The rules of Football

Topics: American football, High school football, National Football League Pages: 4 (1769 words) Published: October 30, 2013

The Rules of Football
Football is one of the most popular sports in American history and culture. Whether a person’s favorite team is the Dallas Cowboys or the Denver Broncos the rivalry of football seems to never cease. Almost everyone knows about football Sunday. But some people only see the game as a violent, unpredictable sport that can only cause harm to the boys that decide to play. Some mothers dread their child going on the field. They worry about concussions and other major injuries that can occur. They say the coaches are too harsh on the boys and the practices are too long and rough. However, these mothers do not understand what it takes to be a coach or what it takes to play football and the mental stability a player needs. These people want to change the rules of football and make it a safer game. But, by changing the rules they will change the entire game. People come to watch tackles; they do not come to watch a kid pull off a flag like they did when they were little. It may be cute when they are little, but everyone has to grow up, even in sports. The NFL would make no money whatsoever if it was changed to flag football. I could argue that if America were to change the rules and obligations of football and coaching because of the fear of injury it will no longer be “football;” also the players who chose to play know the risk they are bringing upon themselves when getting involved with the game. Firstly, mothers find it ridiculous when the coach is hard on their child; however coaches must be harsh in order to have a good team. They cannot go along holding their hand; they must push them to their limits in order to show them that mind is greater than matter. As the coach for the Aledo High School football team Tim Buchanan said, “I would never ask our kids not to play hard. That’s not what you want to teach kids” (Lucia). They want to push them to be good, because they know being the loosing team, does not make the kids feel good. They love...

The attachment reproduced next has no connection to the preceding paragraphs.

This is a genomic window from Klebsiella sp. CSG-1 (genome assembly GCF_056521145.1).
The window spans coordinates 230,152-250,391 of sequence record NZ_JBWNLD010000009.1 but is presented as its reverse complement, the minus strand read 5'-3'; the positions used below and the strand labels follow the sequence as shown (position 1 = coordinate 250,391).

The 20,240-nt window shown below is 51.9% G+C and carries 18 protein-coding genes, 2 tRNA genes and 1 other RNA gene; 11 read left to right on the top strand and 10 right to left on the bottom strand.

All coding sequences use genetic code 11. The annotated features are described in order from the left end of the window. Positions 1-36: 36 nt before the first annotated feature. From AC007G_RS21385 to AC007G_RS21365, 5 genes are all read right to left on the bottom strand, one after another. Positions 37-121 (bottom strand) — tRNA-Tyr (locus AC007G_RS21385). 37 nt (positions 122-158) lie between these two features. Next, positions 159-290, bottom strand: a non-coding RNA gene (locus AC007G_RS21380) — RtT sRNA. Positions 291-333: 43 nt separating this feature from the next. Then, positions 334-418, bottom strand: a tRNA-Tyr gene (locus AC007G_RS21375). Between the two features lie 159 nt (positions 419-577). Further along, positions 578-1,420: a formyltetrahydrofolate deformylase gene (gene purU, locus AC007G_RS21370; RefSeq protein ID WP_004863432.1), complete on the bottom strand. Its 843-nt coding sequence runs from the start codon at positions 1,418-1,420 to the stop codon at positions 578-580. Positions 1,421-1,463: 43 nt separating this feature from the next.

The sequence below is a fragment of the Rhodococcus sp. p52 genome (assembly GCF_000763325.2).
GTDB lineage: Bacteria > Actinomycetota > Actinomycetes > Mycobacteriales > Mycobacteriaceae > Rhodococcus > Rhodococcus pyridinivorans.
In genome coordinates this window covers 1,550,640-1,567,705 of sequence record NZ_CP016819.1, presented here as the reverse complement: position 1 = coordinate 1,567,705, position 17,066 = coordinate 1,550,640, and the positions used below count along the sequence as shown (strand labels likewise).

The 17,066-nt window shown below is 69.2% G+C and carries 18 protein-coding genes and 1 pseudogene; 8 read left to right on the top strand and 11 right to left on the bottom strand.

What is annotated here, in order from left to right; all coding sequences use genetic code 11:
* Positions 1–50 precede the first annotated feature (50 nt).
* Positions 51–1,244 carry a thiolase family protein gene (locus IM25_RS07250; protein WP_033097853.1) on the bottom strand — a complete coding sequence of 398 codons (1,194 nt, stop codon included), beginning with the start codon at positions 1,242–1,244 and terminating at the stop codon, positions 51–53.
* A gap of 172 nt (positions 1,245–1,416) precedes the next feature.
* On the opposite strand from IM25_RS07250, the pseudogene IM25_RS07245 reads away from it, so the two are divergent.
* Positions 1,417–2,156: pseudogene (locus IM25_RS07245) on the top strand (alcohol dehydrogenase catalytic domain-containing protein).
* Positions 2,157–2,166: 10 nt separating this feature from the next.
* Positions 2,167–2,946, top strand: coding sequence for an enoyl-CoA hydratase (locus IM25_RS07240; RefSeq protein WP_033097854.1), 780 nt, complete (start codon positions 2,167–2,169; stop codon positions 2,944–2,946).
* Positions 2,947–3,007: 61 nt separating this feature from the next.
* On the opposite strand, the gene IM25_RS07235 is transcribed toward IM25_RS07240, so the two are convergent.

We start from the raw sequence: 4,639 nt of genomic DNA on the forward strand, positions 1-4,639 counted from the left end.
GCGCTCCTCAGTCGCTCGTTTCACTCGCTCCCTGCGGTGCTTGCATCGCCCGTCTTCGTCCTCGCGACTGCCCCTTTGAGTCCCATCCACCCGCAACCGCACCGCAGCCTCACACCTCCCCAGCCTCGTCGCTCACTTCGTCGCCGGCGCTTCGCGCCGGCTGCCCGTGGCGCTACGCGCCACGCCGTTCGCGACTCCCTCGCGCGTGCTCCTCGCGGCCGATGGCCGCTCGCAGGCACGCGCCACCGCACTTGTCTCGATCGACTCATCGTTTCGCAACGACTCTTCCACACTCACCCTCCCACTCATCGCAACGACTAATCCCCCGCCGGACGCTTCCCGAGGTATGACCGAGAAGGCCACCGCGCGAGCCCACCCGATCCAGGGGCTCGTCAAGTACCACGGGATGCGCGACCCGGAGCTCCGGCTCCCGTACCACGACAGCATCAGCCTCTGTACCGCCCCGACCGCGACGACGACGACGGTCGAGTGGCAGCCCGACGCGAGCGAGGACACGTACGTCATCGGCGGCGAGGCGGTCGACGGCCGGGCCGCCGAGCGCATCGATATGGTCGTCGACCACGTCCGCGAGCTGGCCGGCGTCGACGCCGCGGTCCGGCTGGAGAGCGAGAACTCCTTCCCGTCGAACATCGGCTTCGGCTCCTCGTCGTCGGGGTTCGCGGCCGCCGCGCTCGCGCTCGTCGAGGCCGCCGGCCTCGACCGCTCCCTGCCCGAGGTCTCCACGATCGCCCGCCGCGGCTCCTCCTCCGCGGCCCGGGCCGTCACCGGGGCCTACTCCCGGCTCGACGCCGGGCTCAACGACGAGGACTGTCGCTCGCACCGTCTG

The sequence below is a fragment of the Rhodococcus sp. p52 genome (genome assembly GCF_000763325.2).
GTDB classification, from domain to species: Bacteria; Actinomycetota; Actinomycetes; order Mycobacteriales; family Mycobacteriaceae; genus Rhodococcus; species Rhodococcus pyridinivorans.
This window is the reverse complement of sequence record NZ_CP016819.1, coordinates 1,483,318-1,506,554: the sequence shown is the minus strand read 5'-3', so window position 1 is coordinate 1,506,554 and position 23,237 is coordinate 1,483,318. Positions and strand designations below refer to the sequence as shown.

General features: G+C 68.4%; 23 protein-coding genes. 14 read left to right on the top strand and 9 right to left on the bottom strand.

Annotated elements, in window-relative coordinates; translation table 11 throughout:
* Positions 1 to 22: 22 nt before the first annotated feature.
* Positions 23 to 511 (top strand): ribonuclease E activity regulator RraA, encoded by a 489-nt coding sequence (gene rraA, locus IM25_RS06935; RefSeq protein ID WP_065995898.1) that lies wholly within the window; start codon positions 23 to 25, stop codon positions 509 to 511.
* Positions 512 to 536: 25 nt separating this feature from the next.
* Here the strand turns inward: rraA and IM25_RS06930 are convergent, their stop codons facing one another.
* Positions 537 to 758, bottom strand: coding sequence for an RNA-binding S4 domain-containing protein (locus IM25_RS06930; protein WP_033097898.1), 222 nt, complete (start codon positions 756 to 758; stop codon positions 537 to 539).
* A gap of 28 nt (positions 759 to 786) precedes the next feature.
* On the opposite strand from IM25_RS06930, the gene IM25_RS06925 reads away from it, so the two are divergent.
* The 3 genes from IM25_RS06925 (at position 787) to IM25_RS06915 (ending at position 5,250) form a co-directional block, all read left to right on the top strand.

Cited: Gopnik, Adam, and Madeleine Sorapure. "The Unbeautiful Game." Common Culture: Reading and Writing About American Popular Culture. Ed. Michael Petracca. 7th ed. Boston: Pearson Education, 2012. 436-446. Print.
Lake, Thomas. "The Boy Who Died of Football." Common Culture: Reading and Writing About American Popular Culture. Ed. Michael Petracca and Madeleine Sorapure. 7th ed. Boston: Pearson Education, 2012. 396-412. Print.
Lewis, Jobe. "Five Life Lessons to Learn From Football." About.com Football. N.p., n.d. Web. 29 Oct. 2013.
Lucia, Andrea. "Local: Bullying Complaint After Lopsided Football Score." CBS Dallas Fort Worth. N.p., n.d. Web. 29 Oct. 2013.
McGrath, Ben, and Madeleine Sorapure. "Does Football Have a Future?" Common Culture: Reading and Writing About American Popular Culture. Ed. Michael Petracca. 7th ed. Boston: Pearson Education, 2012. 414-434. Print.
Schwab, Frank. "Richard Sherman Says NFL Players Know Physical Risks, Once Hid a Concussion to Keep Playing." Yahoo Sports. N.p., n.d. Web. 29 Oct. 2013.
Swanson, Eric. "Cru Press Green." Being an Effective Team Coach. N.p., n.d. Web. 29 Oct. 2013.
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